To see the treatment area, visit the Oregon Department of Agriculture's treatment area map:

how can i comment on the environmental assessment?

The environmental assessment is available on the USDA APHIS website. The public comment period is open Feb 12 until Mar 10, 2016. To submit comments view the document at:

You may submit your comments regarding the environmental assessment to: Christopher Deegan, USDA-APHIS-PPQ, 6135 NE 80th Avenue, Portland, OR 97218

or email or

An Environmental Impact Statement for all gypsy moth programs (Asian included) was completed in 2012 and is available on the USDA Forest Service website at: 

What Can I do to help?

1. If you live in the treatment area, share this information on gypsy moth with your neighbors.

2. Sign up for notifications to keep up to date on the program.

3. A post-treatment Asian gypsy moth trapping program will begin in May.  The trapping program is crucial to evaluate the success of the treatment program and to pinpoint any residual gypsy moth populations.  Traps will be placed throughout the treatment area in varying densities. Since the success of the eradication program depends on accurate and consistent trap placement, we invite your cooperation in allowing traps to be placed on your property next summer. To volunteer for traps to be placed on your property, visit:

How many times will btk be sprayed?

According to the resident notification letter sent to residents by the Oregon Department of Agriculture in the spray zone:  

"Aerial application of Foray 48B provides the lowest risk option available, as determined by the science technical working group. Three applications are planned at approximately 7-14 day intervals. The spraying would be done by helicopter, beginning at first light. Approximately 0.5 gallons of Foray 48B would be applied per 1 acre. The first application would take place in late April or early May. The same application procedure has been successfully used to eradicate gypsy moth populations in Oregon and in the western part of North America."

What formulation of Btk will be used?

Foray 48B will be used. To view the product label on the manufacturer's website visit:

Is the treatment safe?

The Oregon Health Authority has an excellent FAQ section on Btk which you can visit here:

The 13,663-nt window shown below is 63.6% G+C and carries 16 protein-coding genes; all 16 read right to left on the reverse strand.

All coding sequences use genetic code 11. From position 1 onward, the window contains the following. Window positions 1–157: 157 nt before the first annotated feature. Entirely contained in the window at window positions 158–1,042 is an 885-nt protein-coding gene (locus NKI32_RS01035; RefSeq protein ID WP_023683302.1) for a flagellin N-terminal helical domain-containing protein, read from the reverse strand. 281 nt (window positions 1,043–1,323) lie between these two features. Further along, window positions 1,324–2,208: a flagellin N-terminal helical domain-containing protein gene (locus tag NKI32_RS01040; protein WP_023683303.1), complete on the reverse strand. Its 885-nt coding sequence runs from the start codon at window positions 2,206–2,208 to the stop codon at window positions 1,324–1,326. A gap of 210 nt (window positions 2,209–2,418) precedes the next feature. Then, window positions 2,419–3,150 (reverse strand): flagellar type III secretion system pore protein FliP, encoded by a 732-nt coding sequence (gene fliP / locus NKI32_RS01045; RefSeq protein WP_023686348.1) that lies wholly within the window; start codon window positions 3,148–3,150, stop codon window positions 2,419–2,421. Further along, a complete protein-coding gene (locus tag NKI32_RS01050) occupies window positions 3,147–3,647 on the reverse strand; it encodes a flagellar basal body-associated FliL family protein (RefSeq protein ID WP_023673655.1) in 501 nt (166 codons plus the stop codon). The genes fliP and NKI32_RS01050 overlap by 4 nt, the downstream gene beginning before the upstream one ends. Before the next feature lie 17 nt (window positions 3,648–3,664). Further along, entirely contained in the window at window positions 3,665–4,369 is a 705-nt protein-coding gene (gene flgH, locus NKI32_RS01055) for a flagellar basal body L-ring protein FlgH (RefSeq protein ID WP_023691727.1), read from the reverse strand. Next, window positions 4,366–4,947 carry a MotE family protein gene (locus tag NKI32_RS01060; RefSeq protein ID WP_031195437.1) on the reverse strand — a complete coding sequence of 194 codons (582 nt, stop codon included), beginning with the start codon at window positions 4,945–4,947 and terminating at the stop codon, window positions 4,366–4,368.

Their website discusses the impacts on immune-compromised individuals and how to prepare for the treatment.

An excerpt from their website states: "It is unlikely that indirect exposure to Btk will result in adverse health effects in non-target organisms, including people. People working in occupational settings, directly exposed to Btk, for long periods of time have had mild skin irritation or short term breathing problems. After a thorough review of the toxicity of Btk products, including both active and inert ingredients, the U.S. EPA, Health Canada, the World Health Organization, and many other groups categorize Bacillus thuringiensis as a least toxic method of pest control."

Sign Up For Notification:

To receive information on the public outreach events, environmental assessment, or the treatment please sign up to receive email updates:

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Asian Gypsy Moth: Threat and Opportunity, prepared by the Oregon Department of Agriculture 

Report from the Technical Working Group in Response to the Asian Gypsy Moth Captures (Washington-Oregon 2015), available on the USDA-APHIS website

Oregon Department of Agriculture Press Release Jan 06, 2016,

World Health Organization's Report on Microbial Pest Control Agent: Bacillus thuringiensis (Btk) 

Oregon Department of Agriculture Twitter page. Check for latest information about the ODA.


Poster Banner Art by Chris Hedstrom, biological control specialist and assistant imaging specialist for the Oregon Department of Agriculture.